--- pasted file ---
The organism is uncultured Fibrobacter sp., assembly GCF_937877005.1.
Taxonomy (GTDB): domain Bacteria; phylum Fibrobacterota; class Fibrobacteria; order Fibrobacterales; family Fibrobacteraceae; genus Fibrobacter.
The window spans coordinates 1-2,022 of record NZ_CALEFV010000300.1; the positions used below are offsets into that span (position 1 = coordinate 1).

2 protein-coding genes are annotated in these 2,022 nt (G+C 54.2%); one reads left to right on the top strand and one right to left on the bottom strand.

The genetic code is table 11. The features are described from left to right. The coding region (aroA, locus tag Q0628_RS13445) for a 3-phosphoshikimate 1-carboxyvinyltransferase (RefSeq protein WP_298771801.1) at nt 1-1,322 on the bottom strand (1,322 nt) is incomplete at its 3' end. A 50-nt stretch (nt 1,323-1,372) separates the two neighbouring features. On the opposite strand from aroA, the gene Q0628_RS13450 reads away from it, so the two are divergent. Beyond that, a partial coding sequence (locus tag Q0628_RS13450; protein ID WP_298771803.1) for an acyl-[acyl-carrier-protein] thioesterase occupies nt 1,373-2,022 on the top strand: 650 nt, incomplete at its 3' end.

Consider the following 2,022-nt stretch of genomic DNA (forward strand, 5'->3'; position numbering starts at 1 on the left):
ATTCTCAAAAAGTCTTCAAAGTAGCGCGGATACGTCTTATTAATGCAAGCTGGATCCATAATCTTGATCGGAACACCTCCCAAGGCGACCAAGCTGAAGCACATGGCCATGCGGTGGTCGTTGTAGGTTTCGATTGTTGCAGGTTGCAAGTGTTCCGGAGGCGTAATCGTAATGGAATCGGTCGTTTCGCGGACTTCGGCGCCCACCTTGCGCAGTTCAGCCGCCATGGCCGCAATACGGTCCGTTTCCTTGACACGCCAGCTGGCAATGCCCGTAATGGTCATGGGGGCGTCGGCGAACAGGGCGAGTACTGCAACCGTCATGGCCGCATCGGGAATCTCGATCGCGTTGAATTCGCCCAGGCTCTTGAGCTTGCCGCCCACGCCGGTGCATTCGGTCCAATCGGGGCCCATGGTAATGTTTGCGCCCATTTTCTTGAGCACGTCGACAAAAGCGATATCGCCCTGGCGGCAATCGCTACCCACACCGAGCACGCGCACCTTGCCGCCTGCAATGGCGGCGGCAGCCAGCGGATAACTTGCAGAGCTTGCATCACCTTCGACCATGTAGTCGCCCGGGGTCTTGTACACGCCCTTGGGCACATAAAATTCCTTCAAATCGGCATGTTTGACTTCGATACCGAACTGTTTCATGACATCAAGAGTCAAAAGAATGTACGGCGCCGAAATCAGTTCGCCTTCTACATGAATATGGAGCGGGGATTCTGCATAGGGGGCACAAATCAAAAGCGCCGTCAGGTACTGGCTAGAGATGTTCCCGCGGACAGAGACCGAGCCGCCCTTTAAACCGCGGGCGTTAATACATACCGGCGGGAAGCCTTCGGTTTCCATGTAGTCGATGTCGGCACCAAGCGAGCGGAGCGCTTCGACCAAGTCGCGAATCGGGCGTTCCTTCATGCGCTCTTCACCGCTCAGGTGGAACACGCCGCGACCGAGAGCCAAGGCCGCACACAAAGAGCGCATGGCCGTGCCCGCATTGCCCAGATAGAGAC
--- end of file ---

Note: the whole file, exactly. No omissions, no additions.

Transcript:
The organism is uncultured Fibrobacter sp., assembly GCF_937877005.1.
Taxonomy (GTDB): domain Bacteria; phylum Fibrobacterota; class Fibrobacteria; order Fibrobacterales; family Fibrobacteraceae; genus Fibrobacter.
The window spans coordinates 1-2,022 of record NZ_CALEFV010000300.1; the positions used below are offsets into that span (position 1 = coordinate 1).

2 protein-coding genes are annotated in these 2,022 nt (G+C 54.2%); one reads left to right on the top strand and one right to left on the bottom strand.

The genetic code is table 11. The features are described from left to right. The coding region (aroA, locus tag Q0628_RS13445) for a 3-phosphoshikimate 1-carboxyvinyltransferase (RefSeq protein WP_298771801.1) at nt 1-1,322 on the bottom strand (1,322 nt) is incomplete at its 3' end. A 50-nt stretch (nt 1,323-1,372) separates the two neighbouring features. On the opposite strand from aroA, the gene Q0628_RS13450 reads away from it, so the two are divergent. Beyond that, a partial coding sequence (locus tag Q0628_RS13450; protein ID WP_298771803.1) for an acyl-[acyl-carrier-protein] thioesterase occupies nt 1,373-2,022 on the top strand: 650 nt, incomplete at its 3' end.

Consider the following 2,022-nt stretch of genomic DNA (forward strand, 5'->3'; position numbering starts at 1 on the left):
ATTCTCAAAAAGTCTTCAAAGTAGCGCGGATACGTCTTATTAATGCAAGCTGGATCCATAATCTTGATCGGAACACCTCCCAAGGCGACCAAGCTGAAGCACATGGCCATGCGGTGGTCGTTGTAGGTTTCGATTGTTGCAGGTTGCAAGTGTTCCGGAGGCGTAATCGTAATGGAATCGGTCGTTTCGCGGACTTCGGCGCCCACCTTGCGCAGTTCAGCCGCCATGGCCGCAATACGGTCCGTTTCCTTGACACGCCAGCTGGCAATGCCCGTAATGGTCATGGGGGCGTCGGCGAACAGGGCGAGTACTGCAACCGTCATGGCCGCATCGGGAATCTCGATCGCGTTGAATTCGCCCAGGCTCTTGAGCTTGCCGCCCACGCCGGTGCATTCGGTCCAATCGGGGCCCATGGTAATGTTTGCGCCCATTTTCTTGAGCACGTCGACAAAAGCGATATCGCCCTGGCGGCAATCGCTACCCACACCGAGCACGCGCACCTTGCCGCCTGCAATGGCGGCGGCAGCCAGCGGATAACTTGCAGAGCTTGCATCACCTTCGACCATGTAGTCGCCCGGGGTCTTGTACACGCCCTTGGGCACATAAAATTCCTTCAAATCGGCATGTTTGACTTCGATACCGAACTGTTTCATGACATCAAGAGTCAAAAGAATGTACGGCGCCGAAATCAGTTCGCCTTCTACATGAATATGGAGCGGGGATTCTGCATAGGGGGCACAAATCAAAAGCGCCGTCAGGTACTGGCTAGAGATGTTCCCGCGGACAGAGACCGAGCCGCCCTTTAAACCGCGGGCGTTAATACATACCGGCGGGAAGCCTTCGGTTTCCATGTAGTCGATGTCGGCACCAAGCGAGCGGAGCGCTTCGACCAAGTCGCGAATCGGGCGTTCCTTCATGCGCTCTTCACCGCTCAGGTGGAACACGCCGCGACCGAGAGCCAAGGCCGCACACAAAGAGCGCATGGCCGTGCCCGCATTGCCCAGATAGAGAC